Zimsec board could be part of the problem

HARARE - The Zimbabwe Schools Examination Council (Zimsec) issued a statement last week advising the public of the suspension of seven officials from the examination body in order to pave way for an audit into leakages of question papers.

Two of the officials were suspended pending retirement, while another executive was sent on three months’ leave pending leaving Zimsec. The remaining five were sent on indefinite leave, pending the outcome of the audit.

This measure came after the November 2017 English Language Paper 2 for “O” Level students had leaked before the examination date.

To correct the embarrassing situation, Zimsec had ordered that students retake the paper, sparking widespread condemnation from angry students and parents.

Two of the aggrieved parents successfully approached the High Court to overturn the decision, with the presiding judge going the extra mile to advise Zimsec to come down hard on the culprits.

After the sobering ruling, Zimsec said it will not appeal the judgment. In fact, it has since issued a public apology for the leakages.

While Zimbabweans are a forgiving people, it is difficult to believe that the Zimsec board which instituted the suspensions is capable of cleaning the mess at the examination body.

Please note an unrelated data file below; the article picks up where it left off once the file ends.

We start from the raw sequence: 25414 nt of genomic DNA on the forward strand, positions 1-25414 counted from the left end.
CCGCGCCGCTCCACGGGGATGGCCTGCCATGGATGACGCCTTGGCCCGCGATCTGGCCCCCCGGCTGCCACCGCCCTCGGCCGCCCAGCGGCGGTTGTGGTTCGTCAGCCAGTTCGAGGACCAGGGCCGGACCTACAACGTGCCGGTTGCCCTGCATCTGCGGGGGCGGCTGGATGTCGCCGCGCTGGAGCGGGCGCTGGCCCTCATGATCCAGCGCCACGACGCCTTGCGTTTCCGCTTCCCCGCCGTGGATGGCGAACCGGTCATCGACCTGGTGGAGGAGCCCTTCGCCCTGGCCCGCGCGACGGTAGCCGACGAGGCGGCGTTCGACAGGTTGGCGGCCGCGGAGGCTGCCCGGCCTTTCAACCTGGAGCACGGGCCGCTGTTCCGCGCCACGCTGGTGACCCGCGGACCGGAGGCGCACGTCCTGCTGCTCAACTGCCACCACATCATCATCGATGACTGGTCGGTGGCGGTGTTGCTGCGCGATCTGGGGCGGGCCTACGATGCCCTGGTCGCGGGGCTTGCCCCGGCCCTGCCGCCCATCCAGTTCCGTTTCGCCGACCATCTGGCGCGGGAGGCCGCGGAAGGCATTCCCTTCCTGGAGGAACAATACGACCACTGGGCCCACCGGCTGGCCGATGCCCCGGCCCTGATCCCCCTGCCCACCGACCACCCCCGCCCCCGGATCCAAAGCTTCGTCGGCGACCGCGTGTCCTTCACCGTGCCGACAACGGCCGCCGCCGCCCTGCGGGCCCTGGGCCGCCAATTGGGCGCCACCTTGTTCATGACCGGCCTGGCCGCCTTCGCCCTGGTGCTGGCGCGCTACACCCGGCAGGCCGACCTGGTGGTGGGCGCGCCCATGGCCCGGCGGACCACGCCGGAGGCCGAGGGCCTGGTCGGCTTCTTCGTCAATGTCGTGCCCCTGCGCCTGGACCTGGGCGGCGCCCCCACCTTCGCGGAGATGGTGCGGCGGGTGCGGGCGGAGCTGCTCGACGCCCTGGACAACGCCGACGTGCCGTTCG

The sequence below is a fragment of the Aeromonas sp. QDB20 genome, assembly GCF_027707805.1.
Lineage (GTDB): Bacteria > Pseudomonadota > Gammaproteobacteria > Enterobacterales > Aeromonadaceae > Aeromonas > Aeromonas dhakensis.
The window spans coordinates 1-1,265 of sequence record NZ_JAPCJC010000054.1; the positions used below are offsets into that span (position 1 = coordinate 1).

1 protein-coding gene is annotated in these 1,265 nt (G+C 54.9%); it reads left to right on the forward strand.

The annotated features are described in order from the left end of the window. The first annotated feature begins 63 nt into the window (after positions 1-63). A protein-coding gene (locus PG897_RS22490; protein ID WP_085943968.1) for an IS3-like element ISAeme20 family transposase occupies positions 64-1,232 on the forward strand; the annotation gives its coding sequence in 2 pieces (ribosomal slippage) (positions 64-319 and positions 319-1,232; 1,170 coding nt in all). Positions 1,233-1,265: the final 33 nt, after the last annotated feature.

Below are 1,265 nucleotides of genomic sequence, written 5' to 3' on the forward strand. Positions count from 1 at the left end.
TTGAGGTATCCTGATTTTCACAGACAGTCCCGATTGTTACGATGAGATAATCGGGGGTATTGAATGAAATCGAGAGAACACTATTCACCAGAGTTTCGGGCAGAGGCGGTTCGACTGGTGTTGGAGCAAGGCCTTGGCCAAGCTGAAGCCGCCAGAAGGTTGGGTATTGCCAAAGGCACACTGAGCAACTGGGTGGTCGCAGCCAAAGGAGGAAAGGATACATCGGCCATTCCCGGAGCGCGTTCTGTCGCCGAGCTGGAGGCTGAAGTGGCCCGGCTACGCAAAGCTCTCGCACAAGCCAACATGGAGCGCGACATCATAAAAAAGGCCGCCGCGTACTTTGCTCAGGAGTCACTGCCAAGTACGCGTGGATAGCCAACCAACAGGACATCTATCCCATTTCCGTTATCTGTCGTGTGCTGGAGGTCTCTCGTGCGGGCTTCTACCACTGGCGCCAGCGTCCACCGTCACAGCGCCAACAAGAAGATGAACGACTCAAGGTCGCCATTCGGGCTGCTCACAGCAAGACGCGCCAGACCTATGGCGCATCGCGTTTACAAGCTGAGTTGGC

Zimsec had previously made the nation to believe that it is revamping its control measures to curb cheating and examination leakages, including holding school principals accountable, securing storage of examination materials, and centralised marking, among others, but these have not been bearing fruit.

We now have a pattern at Zimsec where examination papers have been leaking, soiling the credibility of the country’s education sector.

In suspending the seven officials, we are inclined to believe that Zimsec was merely reacting to the High Court ruling, without which innocent parents and students would have been made to carry the cross on behalf of blundering officials at the examination body.

We are convinced that drastic measures are long overdue at Zimsec. And this should start with the minister of Education dismissing the current board and replacing it with credible men and women who can shake up things there. The mandate of the new board would be to institute a thorough investigation into the leakages, plug the loopholes and bring in new faces that inspire confidence.

Alternatively, the minister can set up a commission of enquiry to get to the bottom of the shenanigans taking place at Zimsec, before taking convincing action to correct the situation.

 

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